Ultimately, cost is a about the total cost of ownership of a product.


Communication is the process by which a company communicates with their customers.

As a component of the 4Cs marketing mix, it doesn’t only include the traditional one-way communication flow of promotion. It also includes the concept of two-way communication with customers.

Thus, communication is the push communication to customers regarding promotions and product information. Also, communication is the feedback communication that a company receives from their customers.

It is this complete communication loop that communication in the 4Cs marketing mix addresses.


Convenience, as a component of the marketing mix, is how convenient it is for a customer to purchase, acquire, or use a company’s product.

Convenience addresses all aspects of the buying experience. That includes finding information about solutions to the customers need. Evaluating solutions and comparing them. As well as the act of purchasing. Convenience is concerned with making each step as easy as possible.

Using convenience as a marketing mix component helps address not only where a product is placed or its distribution, but allows us to address all aspects of making our products convenient for our customers to purchase.

The 4Cs of marketing and understanding what they are and how they interact with the marketing mix, allows us to have an overview of this theory of the marketing mix. It is all about keeping the customer at the center of our marketing strategy.

The History of the Marketing Mix

The history of the marketing mix is not one where the final model was proposed and then used. It progressed over time and did not reach a consensus until long after the concept had begun to be used.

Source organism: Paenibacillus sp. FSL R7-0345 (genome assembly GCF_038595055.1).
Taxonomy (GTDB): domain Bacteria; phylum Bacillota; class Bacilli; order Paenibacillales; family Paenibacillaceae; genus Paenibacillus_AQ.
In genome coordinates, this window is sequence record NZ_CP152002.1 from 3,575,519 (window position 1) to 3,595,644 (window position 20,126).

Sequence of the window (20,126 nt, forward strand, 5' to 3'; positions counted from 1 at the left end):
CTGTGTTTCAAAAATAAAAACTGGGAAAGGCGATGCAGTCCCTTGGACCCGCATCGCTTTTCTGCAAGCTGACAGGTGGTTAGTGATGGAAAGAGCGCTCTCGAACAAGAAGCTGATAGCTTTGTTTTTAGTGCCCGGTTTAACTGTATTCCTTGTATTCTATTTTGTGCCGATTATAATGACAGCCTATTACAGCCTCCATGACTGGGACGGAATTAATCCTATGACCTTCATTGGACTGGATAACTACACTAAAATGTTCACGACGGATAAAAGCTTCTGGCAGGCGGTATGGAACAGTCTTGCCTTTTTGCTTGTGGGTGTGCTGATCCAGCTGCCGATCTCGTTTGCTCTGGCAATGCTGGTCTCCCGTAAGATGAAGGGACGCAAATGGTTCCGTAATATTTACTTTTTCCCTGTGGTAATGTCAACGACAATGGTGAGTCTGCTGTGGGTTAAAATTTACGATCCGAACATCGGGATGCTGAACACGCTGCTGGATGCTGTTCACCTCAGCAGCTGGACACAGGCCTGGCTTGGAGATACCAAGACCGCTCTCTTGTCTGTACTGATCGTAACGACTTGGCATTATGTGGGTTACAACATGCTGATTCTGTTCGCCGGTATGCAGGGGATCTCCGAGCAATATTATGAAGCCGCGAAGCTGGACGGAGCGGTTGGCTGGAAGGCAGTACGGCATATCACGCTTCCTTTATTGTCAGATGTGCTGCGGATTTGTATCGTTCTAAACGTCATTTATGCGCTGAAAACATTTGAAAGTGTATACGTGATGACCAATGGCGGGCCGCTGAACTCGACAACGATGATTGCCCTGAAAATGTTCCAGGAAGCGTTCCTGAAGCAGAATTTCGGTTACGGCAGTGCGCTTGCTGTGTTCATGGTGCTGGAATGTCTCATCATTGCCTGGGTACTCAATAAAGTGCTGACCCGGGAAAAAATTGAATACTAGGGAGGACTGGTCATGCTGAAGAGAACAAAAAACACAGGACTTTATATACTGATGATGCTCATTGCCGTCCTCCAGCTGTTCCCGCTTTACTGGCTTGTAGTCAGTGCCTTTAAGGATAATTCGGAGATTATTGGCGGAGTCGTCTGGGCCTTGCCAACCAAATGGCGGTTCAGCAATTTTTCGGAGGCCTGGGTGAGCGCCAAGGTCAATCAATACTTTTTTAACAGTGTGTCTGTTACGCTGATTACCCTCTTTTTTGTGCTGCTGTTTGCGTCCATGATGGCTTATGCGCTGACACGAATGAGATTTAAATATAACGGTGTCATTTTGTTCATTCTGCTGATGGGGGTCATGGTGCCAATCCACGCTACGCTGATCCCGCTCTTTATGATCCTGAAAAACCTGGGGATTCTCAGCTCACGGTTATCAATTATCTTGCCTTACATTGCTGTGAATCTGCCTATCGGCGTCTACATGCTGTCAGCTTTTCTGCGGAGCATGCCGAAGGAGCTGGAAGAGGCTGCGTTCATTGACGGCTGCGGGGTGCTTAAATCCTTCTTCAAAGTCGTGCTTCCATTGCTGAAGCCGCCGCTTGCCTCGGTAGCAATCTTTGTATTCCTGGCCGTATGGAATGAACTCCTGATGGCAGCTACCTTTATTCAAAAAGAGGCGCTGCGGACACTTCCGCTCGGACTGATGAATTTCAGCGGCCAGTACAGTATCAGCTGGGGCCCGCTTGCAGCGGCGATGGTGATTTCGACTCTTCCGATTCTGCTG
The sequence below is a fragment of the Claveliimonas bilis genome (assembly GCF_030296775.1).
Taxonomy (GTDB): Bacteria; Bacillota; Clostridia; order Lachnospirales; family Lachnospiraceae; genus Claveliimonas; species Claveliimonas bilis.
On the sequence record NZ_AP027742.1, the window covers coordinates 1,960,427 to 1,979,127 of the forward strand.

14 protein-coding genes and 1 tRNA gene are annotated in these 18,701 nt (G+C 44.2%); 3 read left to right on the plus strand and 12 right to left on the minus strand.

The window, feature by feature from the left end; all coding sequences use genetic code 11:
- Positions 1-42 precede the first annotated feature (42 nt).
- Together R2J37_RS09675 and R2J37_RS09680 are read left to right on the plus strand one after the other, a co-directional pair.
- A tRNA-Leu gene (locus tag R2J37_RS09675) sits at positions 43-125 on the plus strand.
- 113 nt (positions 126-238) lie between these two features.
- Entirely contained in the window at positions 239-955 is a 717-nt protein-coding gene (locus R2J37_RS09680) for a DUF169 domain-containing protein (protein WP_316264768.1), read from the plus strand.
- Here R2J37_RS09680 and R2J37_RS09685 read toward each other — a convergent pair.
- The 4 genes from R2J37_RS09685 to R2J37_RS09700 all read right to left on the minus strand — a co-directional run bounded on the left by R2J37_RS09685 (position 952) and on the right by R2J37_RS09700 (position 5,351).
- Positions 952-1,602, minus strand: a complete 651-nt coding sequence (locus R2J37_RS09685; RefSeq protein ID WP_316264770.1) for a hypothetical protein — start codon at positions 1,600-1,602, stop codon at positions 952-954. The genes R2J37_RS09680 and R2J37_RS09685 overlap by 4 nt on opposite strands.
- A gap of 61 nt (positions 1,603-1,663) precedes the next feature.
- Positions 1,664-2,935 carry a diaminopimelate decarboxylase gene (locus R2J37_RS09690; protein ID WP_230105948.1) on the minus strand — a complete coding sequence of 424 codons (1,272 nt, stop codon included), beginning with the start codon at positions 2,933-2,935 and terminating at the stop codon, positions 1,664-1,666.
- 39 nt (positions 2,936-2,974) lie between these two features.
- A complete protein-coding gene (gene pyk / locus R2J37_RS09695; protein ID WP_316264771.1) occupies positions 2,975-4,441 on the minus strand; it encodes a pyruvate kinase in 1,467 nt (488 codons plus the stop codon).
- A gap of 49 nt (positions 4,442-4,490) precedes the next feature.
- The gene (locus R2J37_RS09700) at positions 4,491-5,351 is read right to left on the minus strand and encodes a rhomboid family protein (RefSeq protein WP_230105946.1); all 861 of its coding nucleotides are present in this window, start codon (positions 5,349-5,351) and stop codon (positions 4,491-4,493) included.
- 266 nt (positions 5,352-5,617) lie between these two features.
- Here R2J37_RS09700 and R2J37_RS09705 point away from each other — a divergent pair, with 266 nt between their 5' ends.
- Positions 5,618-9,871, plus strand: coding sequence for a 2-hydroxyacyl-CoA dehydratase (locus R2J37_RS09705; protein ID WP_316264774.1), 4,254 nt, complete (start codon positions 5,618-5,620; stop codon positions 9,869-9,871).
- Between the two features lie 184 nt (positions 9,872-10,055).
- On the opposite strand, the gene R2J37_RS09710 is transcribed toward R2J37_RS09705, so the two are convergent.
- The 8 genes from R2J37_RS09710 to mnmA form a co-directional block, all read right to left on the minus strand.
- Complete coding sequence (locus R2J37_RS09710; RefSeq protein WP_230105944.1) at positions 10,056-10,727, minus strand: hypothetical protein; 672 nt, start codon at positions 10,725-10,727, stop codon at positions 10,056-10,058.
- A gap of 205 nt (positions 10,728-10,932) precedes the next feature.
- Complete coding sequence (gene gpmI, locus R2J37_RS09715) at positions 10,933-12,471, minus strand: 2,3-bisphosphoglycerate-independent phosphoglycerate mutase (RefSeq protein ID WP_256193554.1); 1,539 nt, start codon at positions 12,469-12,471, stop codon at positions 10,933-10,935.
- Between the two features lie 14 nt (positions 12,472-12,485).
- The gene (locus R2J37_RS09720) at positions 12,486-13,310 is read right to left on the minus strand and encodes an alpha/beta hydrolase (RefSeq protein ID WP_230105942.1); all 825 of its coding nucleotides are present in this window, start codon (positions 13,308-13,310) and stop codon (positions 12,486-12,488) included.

Marketing Mix History

The origins of the marketing mix begin as early as the 1940s when Professor James Culliton of Harvard University began referencing the idea of a “marketing mix”. This was the idea used as Professor James Culliton would reference marketers as “mixers of ingredients”. Thus, the idea of the marketing mix was born.

It progressed through the 1940s and 1950s and Professor Neil Bordon, who was a colleague of Culliton, also began to use the term in marketing papers that were published. Bordon is known to have used the term during an address to the American Marketing Association.

As the term “marketing mix” was being used, and the concept of marketers being “mixers of ingredients”, the elements were not established until much later.

It was not until 1960 that all the theories and discussing around the marketing mix were developed into the concrete 4Ps of marketing we commonly use today. In 1960, E. Jerome McCarthy proposed the 4Ps theory of product, price, place, and promotion. It was then that there was a consensus on the elements.

Once this was established, Philip Kotler began to popularize this model of the marketing mix, which is the most widely accepted today.

Although we arrived at the 4Ps of marketing in the 1960s, further models were developed. In the 1980s and the 1990s we had the 7Ps marketing mix and the 4Cs marketing mix theories developed.

The 7Ps model, which we discussed earlier, was developed as a reflection back to the original marketing mix discussions. In the original discussions, there were twelve different elements being considered.

Those twelve were eventually condensed to the final 4Ps model. But, if we consider that there were twelve that were originally being considered, that means there were some essential pieces being left out of the mix.

This is where the 7Ps marketing mix decided to address these concerns. By adding people, process, and physical evidence to the marketing mix, they were addressing concerns of many service businesses.

The evolution of the marketing mix does not stop there. In 1990, as a professor at the University of North Carolina, Bob Lauterborn believed the 4Ps marketing mix was no longer applicable. To the point where he believes the model should be thrown out. And as we throw out that model, we replace it with the 4Cs. A customer focused model.

The proposal came from the shifting needs of consumers in the 1980s. MBA students were learning the 4Ps model, which was developed in the post-war mass marketing boom. Thus, the 4Cs model focused on creating more niche products to better satisfy the needs and wants of consumers.

The 4Cs came as the culmination of Lauterborn thinking the customer was not successfully being addressed. And therefore, we place the customer at the center of our marketing strategy.